It wasn't the race that was unfriendly to me, it was Mother Nature and okay, I admit it, some poor decisions on my part. The race takes place in November. So, I'm thinking cooler temperatures. Well, just like the heat wave of the 2007 Chicago Marathon, Richmond '06 also had an unusual heat wave. Clothes-wise all I had to do was keep pulling off layers, but hydration-wise, I wasn't as lucky. I felt like I had hydrated well the day before the race, but evidently I needed more than I had consumed to compensate for the extra sweat loss due to the unusual heat.
So, you're probably thinking...wasn't this post supposed to be about a heel fracture? You're right, but you see, this injury wasn't as clear cut as tripping and falling resulting in a fracture. Actually I was a bit baffled as to why I had the injury until my doc, Dr. Bert Fields, helped me piece it together and understand the domino effect that had taken place. So let me backtrack a little...
Normally, I'd replace my running shoes about 3-4 weeks before the race, giving me plenty of time to break them in. This time, however, I had good intentions, but I didn't get my shoes until two weeks before the race. Because of the taper in my training, I really didn't have time to break-in the shoes properly and this worried me. So much so, that the night before the race I decided to wear my old shoes. That turned out to be a bad decision.
The beginning of the race was great. Not too hot and the crowd support was wonderful. About halfway through the course, it started to heat up and I could tell I was a little dehydrated. I was taking in fluids, but it didn't seem to be doing the trick. Then at about mile 17, my claves began to stiffen and just plan hurt. It wasn't exactly a cramp, but it was close. I kept waiting for the inevitable knot to form and the soon to follow gut-wrenching pain. That never occurred, but a steady constant soreness lasted the entire rest of the race. I finished, but it took all my strength and concentration to make it to the finish.
I recovered from the dehydration pretty quickly, but my calves were sore the rest of the following week. But that eventually passed too. Once I started back to running, however, I noticed a pretty severe pain in my right heel. As most runners would do, I ran through the pain and decided to ice it and rest a few days to give it a break. Then the heel started to bother me just standing, so I headed to the doc. He did an ultra sound and discovered that I had a calcaneal stress fracture (a stress fracture in my heel). He said there was some calcification which indicated it was starting to heal, but that my continuing to run was interfering with the healing process. He had me take him through the last few weeks of my running to help him get a better idea of how this may have occurred.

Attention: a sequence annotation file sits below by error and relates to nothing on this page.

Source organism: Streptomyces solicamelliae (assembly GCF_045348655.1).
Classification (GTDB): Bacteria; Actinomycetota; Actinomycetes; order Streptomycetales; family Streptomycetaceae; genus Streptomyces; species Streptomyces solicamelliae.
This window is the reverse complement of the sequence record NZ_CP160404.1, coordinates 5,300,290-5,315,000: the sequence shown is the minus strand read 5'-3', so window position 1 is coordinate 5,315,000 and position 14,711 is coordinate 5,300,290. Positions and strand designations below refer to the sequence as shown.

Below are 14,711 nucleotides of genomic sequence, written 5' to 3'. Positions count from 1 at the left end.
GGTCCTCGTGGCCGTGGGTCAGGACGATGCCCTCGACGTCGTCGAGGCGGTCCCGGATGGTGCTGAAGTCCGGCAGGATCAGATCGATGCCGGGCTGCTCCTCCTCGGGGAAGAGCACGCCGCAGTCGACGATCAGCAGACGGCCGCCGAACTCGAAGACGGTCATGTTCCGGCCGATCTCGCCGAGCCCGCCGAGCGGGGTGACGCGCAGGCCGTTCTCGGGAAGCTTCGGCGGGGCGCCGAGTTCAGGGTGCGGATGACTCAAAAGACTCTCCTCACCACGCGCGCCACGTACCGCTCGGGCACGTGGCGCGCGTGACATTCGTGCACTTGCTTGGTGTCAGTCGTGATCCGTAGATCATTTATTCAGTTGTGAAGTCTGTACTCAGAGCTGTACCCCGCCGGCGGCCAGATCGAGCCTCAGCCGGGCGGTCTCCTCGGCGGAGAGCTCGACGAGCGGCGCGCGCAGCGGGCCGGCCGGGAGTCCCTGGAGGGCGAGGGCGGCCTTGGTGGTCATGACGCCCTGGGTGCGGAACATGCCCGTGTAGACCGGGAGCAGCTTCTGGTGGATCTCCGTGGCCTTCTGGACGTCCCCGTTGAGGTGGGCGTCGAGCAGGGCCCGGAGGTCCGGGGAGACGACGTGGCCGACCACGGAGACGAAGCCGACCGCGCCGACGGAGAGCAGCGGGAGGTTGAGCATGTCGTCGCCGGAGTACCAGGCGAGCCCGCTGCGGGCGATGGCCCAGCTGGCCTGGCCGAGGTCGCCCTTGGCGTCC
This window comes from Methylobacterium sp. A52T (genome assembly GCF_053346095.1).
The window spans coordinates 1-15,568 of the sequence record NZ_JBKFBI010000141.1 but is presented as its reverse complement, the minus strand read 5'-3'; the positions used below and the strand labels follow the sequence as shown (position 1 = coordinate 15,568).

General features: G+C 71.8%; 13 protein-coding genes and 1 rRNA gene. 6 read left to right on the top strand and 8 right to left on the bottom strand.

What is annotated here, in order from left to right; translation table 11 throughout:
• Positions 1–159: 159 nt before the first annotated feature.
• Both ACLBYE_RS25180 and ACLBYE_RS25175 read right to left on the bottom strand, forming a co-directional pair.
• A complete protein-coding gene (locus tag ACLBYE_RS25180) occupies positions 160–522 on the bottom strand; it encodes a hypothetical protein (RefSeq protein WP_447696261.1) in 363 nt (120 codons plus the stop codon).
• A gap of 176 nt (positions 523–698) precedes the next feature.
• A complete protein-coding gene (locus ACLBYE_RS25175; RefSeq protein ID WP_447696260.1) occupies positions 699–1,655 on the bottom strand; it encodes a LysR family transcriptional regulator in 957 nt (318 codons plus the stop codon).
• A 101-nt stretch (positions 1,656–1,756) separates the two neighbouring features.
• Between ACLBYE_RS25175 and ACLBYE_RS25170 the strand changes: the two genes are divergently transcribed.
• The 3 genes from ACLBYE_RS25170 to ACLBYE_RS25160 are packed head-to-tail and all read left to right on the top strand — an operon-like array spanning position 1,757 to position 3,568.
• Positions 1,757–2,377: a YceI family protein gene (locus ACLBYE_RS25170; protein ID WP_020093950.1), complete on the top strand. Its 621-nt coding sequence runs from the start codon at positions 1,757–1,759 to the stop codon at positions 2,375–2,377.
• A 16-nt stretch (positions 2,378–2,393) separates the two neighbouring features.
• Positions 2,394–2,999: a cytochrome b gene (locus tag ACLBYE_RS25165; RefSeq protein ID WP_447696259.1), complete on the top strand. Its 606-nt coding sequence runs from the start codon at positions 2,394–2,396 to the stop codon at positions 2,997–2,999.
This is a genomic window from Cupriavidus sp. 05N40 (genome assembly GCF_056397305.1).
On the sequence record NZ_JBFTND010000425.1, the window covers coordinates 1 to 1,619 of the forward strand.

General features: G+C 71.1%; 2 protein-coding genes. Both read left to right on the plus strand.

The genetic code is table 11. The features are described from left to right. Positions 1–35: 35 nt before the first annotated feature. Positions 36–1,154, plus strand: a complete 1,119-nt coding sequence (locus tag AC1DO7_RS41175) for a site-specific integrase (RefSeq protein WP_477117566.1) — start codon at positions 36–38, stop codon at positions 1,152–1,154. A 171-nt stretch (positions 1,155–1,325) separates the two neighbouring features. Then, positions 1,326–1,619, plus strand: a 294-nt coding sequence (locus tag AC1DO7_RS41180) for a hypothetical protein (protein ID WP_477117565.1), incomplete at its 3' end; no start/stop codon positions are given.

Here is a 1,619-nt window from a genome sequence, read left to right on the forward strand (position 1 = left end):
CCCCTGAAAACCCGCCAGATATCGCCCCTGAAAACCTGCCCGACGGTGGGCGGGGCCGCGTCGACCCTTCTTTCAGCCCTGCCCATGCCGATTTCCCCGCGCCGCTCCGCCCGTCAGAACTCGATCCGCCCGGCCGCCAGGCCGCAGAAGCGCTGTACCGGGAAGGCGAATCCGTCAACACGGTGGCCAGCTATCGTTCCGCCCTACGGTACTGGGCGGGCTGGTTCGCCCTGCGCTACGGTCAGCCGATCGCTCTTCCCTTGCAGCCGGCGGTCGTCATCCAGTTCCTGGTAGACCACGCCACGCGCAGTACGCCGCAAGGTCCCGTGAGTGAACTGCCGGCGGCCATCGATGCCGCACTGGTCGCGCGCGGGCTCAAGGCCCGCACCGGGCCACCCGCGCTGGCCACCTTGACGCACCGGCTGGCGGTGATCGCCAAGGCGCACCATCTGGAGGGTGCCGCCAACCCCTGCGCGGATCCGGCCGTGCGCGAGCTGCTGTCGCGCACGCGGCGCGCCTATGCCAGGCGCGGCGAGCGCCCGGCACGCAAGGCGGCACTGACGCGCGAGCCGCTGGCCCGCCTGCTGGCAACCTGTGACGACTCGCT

His conclusion? Well, he believes it wasn't one specific thing that caused the fracture, rather a series of events. First, the dehydration from the unusual heat caused my calves to become fatigued. Evidently your calves work like shock absorbers for your feet. So, when my "shocks" blew out, there was nothing but my shoes to absorb the pounding. My last minute decision to wear my old shoes caused me to have very little backup cushioning. Also, the doc said my feet had very little natural padding on the heel. So between my calves quitting on me, my old shoes, and my naturally pad-lacking feet, my heel just couldn't take it and fractured.
Treatment? The doc gave me several stretching exercises to do and told me not to run. For 2 months!!! On month three, I was able to start adding in some easy cross-training and some treadmill running. It was tough those three months. I still met my running group for the Saturday long runs, but I'd walk about 3-4 miles while they ran 11 or more. Eventually the heel healed and I actually came back to a strong summer of 5Ks and half-marathon racing, setting some PRs in both. I don't, however, recommend fracturing your heal as strategy for setting a PR.
The Domino Effect:
1. Waiting too late to buy new shoes before the race
2. Changing mind and wearing old shoes for the race
3. Unusual heat wave causing dehydration
4. Dehydration causing calves to blow
5. Blown calves causing more direct impact to the heel
6. Old shoes not able to absorb extra impact on the heel
7. Stress fracture in the heel
8. Two months no running. ARRGH!
1. Allow plenty of time to break in new shoes before a marathon
2. Don't change shoes at the last minute
3. Burning calves could be a sign of dehydration
4. Don't assume a November race will be a cool race
5. Hydrate, Hydrate, Hydrate!
6. It takes a long time to recover from a stress fracture